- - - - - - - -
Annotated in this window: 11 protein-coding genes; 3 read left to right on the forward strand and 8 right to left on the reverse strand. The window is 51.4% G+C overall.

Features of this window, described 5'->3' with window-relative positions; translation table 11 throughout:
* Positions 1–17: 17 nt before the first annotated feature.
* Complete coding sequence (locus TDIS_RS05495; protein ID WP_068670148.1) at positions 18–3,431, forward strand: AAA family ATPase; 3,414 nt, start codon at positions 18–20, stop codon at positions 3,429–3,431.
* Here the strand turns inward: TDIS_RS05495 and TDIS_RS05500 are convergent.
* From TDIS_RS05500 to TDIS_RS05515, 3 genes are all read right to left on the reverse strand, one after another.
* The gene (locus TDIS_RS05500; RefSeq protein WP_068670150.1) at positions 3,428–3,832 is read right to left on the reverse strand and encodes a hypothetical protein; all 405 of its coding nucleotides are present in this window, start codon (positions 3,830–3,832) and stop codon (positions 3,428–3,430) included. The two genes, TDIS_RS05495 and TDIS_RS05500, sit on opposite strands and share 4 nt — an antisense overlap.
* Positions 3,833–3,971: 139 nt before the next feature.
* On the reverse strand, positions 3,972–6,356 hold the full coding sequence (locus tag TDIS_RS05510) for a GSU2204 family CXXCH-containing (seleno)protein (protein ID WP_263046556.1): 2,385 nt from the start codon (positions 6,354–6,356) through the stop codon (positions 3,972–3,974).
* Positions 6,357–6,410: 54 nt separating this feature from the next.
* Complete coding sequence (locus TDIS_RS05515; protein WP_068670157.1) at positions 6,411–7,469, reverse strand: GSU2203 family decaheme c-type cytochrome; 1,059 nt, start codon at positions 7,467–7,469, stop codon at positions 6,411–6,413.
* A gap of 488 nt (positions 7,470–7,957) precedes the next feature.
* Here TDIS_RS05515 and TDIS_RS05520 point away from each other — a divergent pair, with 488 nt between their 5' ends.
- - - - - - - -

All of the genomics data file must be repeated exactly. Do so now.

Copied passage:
Annotated in this window: 11 protein-coding genes; 3 read left to right on the forward strand and 8 right to left on the reverse strand. The window is 51.4% G+C overall.

Features of this window, described 5'->3' with window-relative positions; translation table 11 throughout:
* Positions 1–17: 17 nt before the first annotated feature.
* Complete coding sequence (locus TDIS_RS05495; protein ID WP_068670148.1) at positions 18–3,431, forward strand: AAA family ATPase; 3,414 nt, start codon at positions 18–20, stop codon at positions 3,429–3,431.
* Here the strand turns inward: TDIS_RS05495 and TDIS_RS05500 are convergent.
* From TDIS_RS05500 to TDIS_RS05515, 3 genes are all read right to left on the reverse strand, one after another.
* The gene (locus TDIS_RS05500; RefSeq protein WP_068670150.1) at positions 3,428–3,832 is read right to left on the reverse strand and encodes a hypothetical protein; all 405 of its coding nucleotides are present in this window, start codon (positions 3,830–3,832) and stop codon (positions 3,428–3,430) included. The two genes, TDIS_RS05495 and TDIS_RS05500, sit on opposite strands and share 4 nt — an antisense overlap.
* Positions 3,833–3,971: 139 nt before the next feature.
* On the reverse strand, positions 3,972–6,356 hold the full coding sequence (locus tag TDIS_RS05510) for a GSU2204 family CXXCH-containing (seleno)protein (protein ID WP_263046556.1): 2,385 nt from the start codon (positions 6,354–6,356) through the stop codon (positions 3,972–3,974).
* Positions 6,357–6,410: 54 nt separating this feature from the next.
* Complete coding sequence (locus TDIS_RS05515; protein WP_068670157.1) at positions 6,411–7,469, reverse strand: GSU2203 family decaheme c-type cytochrome; 1,059 nt, start codon at positions 7,467–7,469, stop codon at positions 6,411–6,413.
* A gap of 488 nt (positions 7,470–7,957) precedes the next feature.
* Here TDIS_RS05515 and TDIS_RS05520 point away from each other — a divergent pair, with 488 nt between their 5' ends.